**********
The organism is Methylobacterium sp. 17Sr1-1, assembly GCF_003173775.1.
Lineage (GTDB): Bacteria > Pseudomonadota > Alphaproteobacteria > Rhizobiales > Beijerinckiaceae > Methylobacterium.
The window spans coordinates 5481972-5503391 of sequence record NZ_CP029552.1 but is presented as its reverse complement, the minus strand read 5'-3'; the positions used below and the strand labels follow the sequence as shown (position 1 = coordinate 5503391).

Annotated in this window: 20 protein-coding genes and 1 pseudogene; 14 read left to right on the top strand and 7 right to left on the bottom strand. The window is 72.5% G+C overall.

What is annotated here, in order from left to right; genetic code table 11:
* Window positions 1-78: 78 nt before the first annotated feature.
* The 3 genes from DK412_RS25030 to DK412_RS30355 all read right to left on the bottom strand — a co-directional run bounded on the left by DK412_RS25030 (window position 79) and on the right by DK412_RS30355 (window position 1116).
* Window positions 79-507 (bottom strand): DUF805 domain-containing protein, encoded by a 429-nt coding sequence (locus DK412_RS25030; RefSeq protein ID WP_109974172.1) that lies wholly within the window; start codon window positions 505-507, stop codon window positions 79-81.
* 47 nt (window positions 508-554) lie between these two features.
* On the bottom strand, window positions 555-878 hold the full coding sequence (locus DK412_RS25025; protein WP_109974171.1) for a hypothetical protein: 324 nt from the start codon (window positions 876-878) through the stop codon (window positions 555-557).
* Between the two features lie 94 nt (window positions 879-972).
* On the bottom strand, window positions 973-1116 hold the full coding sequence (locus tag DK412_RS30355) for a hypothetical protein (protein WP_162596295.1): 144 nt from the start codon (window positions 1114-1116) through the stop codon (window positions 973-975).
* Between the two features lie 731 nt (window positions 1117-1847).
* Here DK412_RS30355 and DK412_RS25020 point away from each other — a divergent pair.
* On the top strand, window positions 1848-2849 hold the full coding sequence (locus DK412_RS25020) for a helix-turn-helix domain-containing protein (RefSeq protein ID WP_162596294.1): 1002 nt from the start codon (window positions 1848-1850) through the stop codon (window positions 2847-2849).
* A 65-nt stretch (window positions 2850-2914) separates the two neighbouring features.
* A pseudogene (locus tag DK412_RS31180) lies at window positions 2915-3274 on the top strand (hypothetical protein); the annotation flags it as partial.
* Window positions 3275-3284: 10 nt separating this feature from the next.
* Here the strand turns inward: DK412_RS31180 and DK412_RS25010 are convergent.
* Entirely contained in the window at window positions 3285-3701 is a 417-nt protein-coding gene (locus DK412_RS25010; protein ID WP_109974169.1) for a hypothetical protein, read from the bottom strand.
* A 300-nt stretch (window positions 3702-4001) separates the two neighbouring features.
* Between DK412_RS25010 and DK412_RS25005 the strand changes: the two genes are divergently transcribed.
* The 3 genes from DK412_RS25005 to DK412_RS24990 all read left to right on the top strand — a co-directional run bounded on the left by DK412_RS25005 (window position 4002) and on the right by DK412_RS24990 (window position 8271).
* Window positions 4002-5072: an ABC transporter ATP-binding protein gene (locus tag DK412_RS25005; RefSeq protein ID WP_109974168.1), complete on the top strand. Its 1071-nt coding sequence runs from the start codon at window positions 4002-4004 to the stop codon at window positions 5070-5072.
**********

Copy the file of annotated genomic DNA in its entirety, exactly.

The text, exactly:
The organism is Methylobacterium sp. 17Sr1-1, assembly GCF_003173775.1.
Lineage (GTDB): Bacteria > Pseudomonadota > Alphaproteobacteria > Rhizobiales > Beijerinckiaceae > Methylobacterium.
The window spans coordinates 5481972-5503391 of sequence record NZ_CP029552.1 but is presented as its reverse complement, the minus strand read 5'-3'; the positions used below and the strand labels follow the sequence as shown (position 1 = coordinate 5503391).

Annotated in this window: 20 protein-coding genes and 1 pseudogene; 14 read left to right on the top strand and 7 right to left on the bottom strand. The window is 72.5% G+C overall.

What is annotated here, in order from left to right; genetic code table 11:
* Window positions 1-78: 78 nt before the first annotated feature.
* The 3 genes from DK412_RS25030 to DK412_RS30355 all read right to left on the bottom strand — a co-directional run bounded on the left by DK412_RS25030 (window position 79) and on the right by DK412_RS30355 (window position 1116).
* Window positions 79-507 (bottom strand): DUF805 domain-containing protein, encoded by a 429-nt coding sequence (locus DK412_RS25030; RefSeq protein ID WP_109974172.1) that lies wholly within the window; start codon window positions 505-507, stop codon window positions 79-81.
* 47 nt (window positions 508-554) lie between these two features.
* On the bottom strand, window positions 555-878 hold the full coding sequence (locus DK412_RS25025; protein WP_109974171.1) for a hypothetical protein: 324 nt from the start codon (window positions 876-878) through the stop codon (window positions 555-557).
* Between the two features lie 94 nt (window positions 879-972).
* On the bottom strand, window positions 973-1116 hold the full coding sequence (locus tag DK412_RS30355) for a hypothetical protein (protein WP_162596295.1): 144 nt from the start codon (window positions 1114-1116) through the stop codon (window positions 973-975).
* Between the two features lie 731 nt (window positions 1117-1847).
* Here DK412_RS30355 and DK412_RS25020 point away from each other — a divergent pair.
* On the top strand, window positions 1848-2849 hold the full coding sequence (locus DK412_RS25020) for a helix-turn-helix domain-containing protein (RefSeq protein ID WP_162596294.1): 1002 nt from the start codon (window positions 1848-1850) through the stop codon (window positions 2847-2849).
* A 65-nt stretch (window positions 2850-2914) separates the two neighbouring features.
* A pseudogene (locus tag DK412_RS31180) lies at window positions 2915-3274 on the top strand (hypothetical protein); the annotation flags it as partial.
* Window positions 3275-3284: 10 nt separating this feature from the next.
* Here the strand turns inward: DK412_RS31180 and DK412_RS25010 are convergent.
* Entirely contained in the window at window positions 3285-3701 is a 417-nt protein-coding gene (locus DK412_RS25010; protein ID WP_109974169.1) for a hypothetical protein, read from the bottom strand.
* A 300-nt stretch (window positions 3702-4001) separates the two neighbouring features.
* Between DK412_RS25010 and DK412_RS25005 the strand changes: the two genes are divergently transcribed.
* The 3 genes from DK412_RS25005 to DK412_RS24990 all read left to right on the top strand — a co-directional run bounded on the left by DK412_RS25005 (window position 4002) and on the right by DK412_RS24990 (window position 8271).
* Window positions 4002-5072: an ABC transporter ATP-binding protein gene (locus tag DK412_RS25005; RefSeq protein ID WP_109974168.1), complete on the top strand. Its 1071-nt coding sequence runs from the start codon at window positions 4002-4004 to the stop codon at window positions 5070-5072.